But I do know what the "necessary" questions for the local church. They simply are like this:
1. This brother has a drinking problem, how can I help him?
2. How can I be a better preacher?
3. This sister is sick, how can we help her?
4. How should we worship?
5. How can we be involved with evangelism?

All very basic practical questions. All questions that have their answers in the
wisdom of scripture and the experience of other leaders. Now here is my question: is the question of post-modernity one of these basic practical questions, or is it something else? Do we make this issue more complicated then it actually is. How fundamental is this question to the life of our local church? From one perspective it is not fundamental at all.

For Long it is one of these practical questions. His answer to your question Geoff is simply the whole communitarian/Amish thing. And he would answer the question: "What does this mean for the church?" By saying: "It means we have to embody a Christian ethic, not a modernist one because these two things have become identical in modern ecclesiology."

It seems that for others, like Lindbeck for example, this question is not simply
practical, it is paradigmatical. This to me seems to be stepping over some
theological boundary.

(p.s. a "Book Artist" is one who treats the creation of books and literary material as one of the Fine Arts rather than what is known as the "Shop Arts" (woodworking, leathercraft, etc...) It is a growing national movement that actually has a lot of leaders in Chicago.

M. Leary
Bindery Supervisor/Book Artist
Rolfing Memorial Library

Who do you want to worship? Jerry Falwell's older more gentler brother or a God who is called a HOLY FIRE?

HAHAHAHAHAHAHAHAHA! I wish I'd said that.

Get squizzy!

Thom Fredericks wrote:

Being Christlike. Yea, yea that is the bottom line. BUT instead of saying anything at all how about we just shrug our shoulders?

yes, i think being christlike is the goal, and that too often we focus on other things. We strain out the nats of epistemplogy, language, and the culturally chiche, but forget the weightier things like justice, righteousness, and faithfulness.

I liked this question: "what does a church look like that is trying to be faithful in the postmodern context/culture?" That is closer to what I think the focus should be. Although, I am still not convinced that being "imitators of Christ" would, or should, look any different than in any other era.

i agree and disagree. Being imitators of Christ might be similar to other era, and i would say that with some of the pomo corrective to modern Christian, we again are more able to pursue that imitation. (this would be a holistic expression of the gospel and the kingdom of God, an embodied spirituality rather than congitive, and an embracing of diversity) but i disagree because each era has its own strengths and weaknesses, and while there is an eternal Gospel, each era response to that gospel is temporal, fallible (we call this Christianty). As on African theologian said, "the gospel is timeless, but Christiantiy is always a beggar."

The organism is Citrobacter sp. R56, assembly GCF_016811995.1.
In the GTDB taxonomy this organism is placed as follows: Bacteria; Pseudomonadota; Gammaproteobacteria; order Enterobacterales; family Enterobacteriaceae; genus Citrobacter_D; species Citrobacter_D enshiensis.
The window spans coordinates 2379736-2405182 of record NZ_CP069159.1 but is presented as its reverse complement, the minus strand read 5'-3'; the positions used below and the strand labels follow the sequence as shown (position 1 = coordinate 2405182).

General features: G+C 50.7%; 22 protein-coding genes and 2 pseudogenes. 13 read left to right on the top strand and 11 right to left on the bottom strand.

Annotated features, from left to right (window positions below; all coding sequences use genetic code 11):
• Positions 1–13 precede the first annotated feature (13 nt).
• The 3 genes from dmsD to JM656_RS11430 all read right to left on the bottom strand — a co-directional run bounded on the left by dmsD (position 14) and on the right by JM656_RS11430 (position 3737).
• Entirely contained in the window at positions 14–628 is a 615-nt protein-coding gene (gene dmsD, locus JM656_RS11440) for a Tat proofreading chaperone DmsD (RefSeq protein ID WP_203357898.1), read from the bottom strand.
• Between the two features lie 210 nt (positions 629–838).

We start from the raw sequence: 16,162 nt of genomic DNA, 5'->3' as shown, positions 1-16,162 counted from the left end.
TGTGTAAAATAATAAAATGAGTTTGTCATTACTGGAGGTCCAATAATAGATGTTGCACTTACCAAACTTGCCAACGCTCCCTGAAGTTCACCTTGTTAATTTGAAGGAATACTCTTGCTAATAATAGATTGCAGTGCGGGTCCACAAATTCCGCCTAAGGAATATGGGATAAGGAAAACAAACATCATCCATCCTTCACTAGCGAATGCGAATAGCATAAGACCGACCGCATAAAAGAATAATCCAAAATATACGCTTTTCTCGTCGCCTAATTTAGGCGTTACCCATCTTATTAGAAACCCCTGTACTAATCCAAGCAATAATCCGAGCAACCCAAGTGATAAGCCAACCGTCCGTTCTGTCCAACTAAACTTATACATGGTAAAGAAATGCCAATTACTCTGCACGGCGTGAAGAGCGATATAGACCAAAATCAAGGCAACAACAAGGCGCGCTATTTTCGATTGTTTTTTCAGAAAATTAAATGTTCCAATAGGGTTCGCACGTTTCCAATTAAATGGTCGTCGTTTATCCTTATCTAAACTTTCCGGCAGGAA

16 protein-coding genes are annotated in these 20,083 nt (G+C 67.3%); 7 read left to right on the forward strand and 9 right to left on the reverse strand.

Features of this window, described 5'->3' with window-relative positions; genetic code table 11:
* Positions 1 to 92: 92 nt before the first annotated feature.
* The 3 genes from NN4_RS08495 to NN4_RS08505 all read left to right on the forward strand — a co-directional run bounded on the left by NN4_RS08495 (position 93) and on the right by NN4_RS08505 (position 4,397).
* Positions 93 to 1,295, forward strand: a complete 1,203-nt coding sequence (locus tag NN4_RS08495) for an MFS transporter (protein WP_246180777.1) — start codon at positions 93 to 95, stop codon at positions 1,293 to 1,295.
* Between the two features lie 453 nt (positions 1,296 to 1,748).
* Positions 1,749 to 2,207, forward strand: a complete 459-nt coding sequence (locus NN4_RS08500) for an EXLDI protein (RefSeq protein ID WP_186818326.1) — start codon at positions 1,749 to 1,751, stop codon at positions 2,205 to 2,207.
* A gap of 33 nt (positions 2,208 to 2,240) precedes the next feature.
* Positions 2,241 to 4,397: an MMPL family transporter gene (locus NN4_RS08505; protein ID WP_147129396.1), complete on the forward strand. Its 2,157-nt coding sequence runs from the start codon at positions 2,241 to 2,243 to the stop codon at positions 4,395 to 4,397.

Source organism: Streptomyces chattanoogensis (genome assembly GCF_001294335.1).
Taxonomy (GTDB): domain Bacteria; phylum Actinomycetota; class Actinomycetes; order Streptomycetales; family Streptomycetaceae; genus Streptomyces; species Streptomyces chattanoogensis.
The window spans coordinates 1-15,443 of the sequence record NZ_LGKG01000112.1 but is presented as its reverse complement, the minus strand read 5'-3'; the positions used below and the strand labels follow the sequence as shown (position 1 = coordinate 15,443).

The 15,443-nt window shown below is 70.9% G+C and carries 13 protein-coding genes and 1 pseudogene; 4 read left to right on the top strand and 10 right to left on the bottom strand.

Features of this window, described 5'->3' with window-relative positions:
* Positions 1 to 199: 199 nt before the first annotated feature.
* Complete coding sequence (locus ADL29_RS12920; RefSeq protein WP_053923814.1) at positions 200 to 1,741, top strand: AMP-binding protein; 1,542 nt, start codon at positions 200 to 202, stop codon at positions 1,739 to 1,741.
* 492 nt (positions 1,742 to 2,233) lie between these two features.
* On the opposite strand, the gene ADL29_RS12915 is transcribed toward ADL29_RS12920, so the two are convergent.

Ancient rituals. I have heard this mentioned several times in the past regarding the postmodern church and I would like to know - what are the desired ancient rituals and their significance?

would some else please comment on ritual and their significance?


perhaps when trying to understand what a postmodern church would look
like we are actually asking the wrong question by emphasizing what it
would LOOK like. i would hope that one way this postmodern movement
would reshape the church is to move away from the question being what
should it LOOK like, or what should the worship style or worship
format or structure of the church be. instead i hope we ask what
should the church BE, what will it feel like, who will be invited and
included, what will we do together. then the appearance is secondary
and really of little importance. let's get down to the basics. what
is church?

here i think we have to pause because we have more problematic
language. both the words postmodern and church are pretty loaded. i
don't think we can have such a thing. church is just the english
translation of ekklesia right? if i remember correctly ekklesia
means something quite different from the connotations of church...
getting greek dictionary... ah yes... all of the meanings and uses
seem to involve gathering, assembling or meeting... except the
meaning as in the universal church. so i think the body of Christ
that will hopefully manifest in a postmodern world will be manifest
in many different ways and gatherings, different buildings, different
music, different style. what i think our task and the question
really is is what are the values that should shape the church? for
example... no matter what the church looks like some things are
essential... maybe... like worship and discipleship and fellowship.
what about those things is necessary for a community of faith, for a
gathering of christians, an ekklesia?

maybe everybody already said this because i didn't read all the posts
again.... more to come...

peace lucas